02 Jul 2021
Some formulated ideas behind Homo Sapiens Project
With my Homo Sapiens Project (HSP), I treat cinema as an open public laboratory of cinematic experimentation rather than a finished product.
Effectively, I began by asking a fundamental and yet simple question: what is the notion and existence of cinema in the 21st century. Form, in my view, is the essential part of cinema. When you conceive a unique form, then narrative (and I believe all cinema is narrative to a degree), drama, or story can be articulated with it. Or you can have just the form itself, which is amazingly expressive in its own right. Of course, you need the idea to go along with it, but we all have some ideas about our lives, society, etc. Then I realized that I need a system that provides me with unlimited ability to engage with the craft of filmmaking purely on a technical level, such as experimenting with different camera formats, lenses, filters and apparatus. I also wanted to eliminate the name, identity and even purpose of each instalment without having the pressure of putting them in the circulation of screening and distribution. This agenda perhaps correlated with my continuing existential grasp of immigration. Therefore I decided to render all my experiments through the prism of science-fiction and horror cinema because they are the foundation of my upbringing as a cinephile and discovering the medium.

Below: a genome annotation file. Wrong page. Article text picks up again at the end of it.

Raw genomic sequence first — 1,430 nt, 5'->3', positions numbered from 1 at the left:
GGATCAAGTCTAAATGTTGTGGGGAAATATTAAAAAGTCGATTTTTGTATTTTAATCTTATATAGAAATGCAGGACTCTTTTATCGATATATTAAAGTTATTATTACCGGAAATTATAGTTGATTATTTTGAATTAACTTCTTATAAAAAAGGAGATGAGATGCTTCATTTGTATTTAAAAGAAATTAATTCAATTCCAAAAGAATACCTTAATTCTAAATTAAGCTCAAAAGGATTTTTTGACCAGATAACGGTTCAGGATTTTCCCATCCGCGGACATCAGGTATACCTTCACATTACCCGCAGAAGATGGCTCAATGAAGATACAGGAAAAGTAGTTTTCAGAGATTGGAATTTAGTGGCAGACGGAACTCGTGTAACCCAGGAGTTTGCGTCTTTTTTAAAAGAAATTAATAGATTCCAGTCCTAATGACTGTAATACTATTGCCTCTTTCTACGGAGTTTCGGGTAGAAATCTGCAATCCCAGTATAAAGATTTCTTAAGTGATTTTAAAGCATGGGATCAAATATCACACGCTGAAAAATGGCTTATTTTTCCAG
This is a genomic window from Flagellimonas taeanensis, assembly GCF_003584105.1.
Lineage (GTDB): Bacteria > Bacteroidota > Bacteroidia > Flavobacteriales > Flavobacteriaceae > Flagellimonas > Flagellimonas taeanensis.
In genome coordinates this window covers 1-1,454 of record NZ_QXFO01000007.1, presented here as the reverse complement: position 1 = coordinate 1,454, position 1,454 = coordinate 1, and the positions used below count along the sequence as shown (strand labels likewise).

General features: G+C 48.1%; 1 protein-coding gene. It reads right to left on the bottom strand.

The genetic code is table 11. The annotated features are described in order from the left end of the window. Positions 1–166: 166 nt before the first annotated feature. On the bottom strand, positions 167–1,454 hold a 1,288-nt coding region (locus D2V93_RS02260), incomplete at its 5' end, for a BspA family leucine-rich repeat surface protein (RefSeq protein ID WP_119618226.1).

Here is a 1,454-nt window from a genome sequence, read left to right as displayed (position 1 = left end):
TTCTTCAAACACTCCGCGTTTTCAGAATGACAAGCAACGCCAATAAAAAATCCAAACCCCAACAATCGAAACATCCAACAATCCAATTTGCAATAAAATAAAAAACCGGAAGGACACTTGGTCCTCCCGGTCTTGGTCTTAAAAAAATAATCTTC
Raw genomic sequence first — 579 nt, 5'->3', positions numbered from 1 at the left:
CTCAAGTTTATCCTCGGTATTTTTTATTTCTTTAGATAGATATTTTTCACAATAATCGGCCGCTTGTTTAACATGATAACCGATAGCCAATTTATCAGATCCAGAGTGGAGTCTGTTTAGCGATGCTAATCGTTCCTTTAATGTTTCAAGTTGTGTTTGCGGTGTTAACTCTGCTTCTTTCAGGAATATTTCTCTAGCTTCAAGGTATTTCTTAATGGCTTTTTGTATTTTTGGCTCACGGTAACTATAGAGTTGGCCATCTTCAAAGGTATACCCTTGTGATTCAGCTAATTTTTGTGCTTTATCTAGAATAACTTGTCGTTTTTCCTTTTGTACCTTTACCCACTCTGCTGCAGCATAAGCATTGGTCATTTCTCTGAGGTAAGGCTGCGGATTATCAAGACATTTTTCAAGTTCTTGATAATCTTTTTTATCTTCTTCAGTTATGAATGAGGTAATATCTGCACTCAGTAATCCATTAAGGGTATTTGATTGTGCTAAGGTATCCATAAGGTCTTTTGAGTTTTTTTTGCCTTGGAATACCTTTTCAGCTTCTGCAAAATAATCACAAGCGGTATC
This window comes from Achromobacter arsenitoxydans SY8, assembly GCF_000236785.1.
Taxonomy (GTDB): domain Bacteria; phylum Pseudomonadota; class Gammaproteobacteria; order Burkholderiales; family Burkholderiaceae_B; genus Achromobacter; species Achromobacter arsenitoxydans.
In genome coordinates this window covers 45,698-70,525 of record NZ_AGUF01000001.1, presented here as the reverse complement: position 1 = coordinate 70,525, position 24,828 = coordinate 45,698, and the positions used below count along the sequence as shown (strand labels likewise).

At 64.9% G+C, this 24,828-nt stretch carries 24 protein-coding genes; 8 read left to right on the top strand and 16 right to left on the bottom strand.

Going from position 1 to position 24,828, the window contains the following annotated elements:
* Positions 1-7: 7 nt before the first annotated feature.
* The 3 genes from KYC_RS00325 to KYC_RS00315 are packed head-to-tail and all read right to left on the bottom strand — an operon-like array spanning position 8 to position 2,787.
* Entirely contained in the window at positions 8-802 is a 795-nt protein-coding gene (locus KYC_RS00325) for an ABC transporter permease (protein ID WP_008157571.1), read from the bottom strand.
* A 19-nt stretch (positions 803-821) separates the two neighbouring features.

Finally, I wanted to create a project that I would forget about it immediately on the spot, even while I am making it and, of course, after it. In doing so, I’m finding that I can’t remember making most of HSP due to the massive production rate. Even those that this amnesia has not swallowed seem to exist in an artificial memory as if implanted in my mind by someone else without my knowledge. The whole project seems so alien and distant. I always dreamed about having a secret underground cinematic life in my work, like a metaphorical secret addiction. If my feature films can be seen as a daily job to earn a living, I created Homo Sapiens Project as a private nightlife to feed my addiction to filmmaking. They serve no purpose, and I could comfortably live without them. The sheer volume of instalments in this series makes it impossible for audiences to watch all of them, yet I still plan to continue making them. Cinephilia and filmmaking are a sickness that can be never be cured. You have to live with it and keep feeding the beast. Just as I or some like-minded friends have ravaged ourselves through creating vast filmographies to survive, perhaps it is possible that watching these films might eventually become someone else’s drug? You never know, and the only way to find out is to keep making them with patience and perseverance.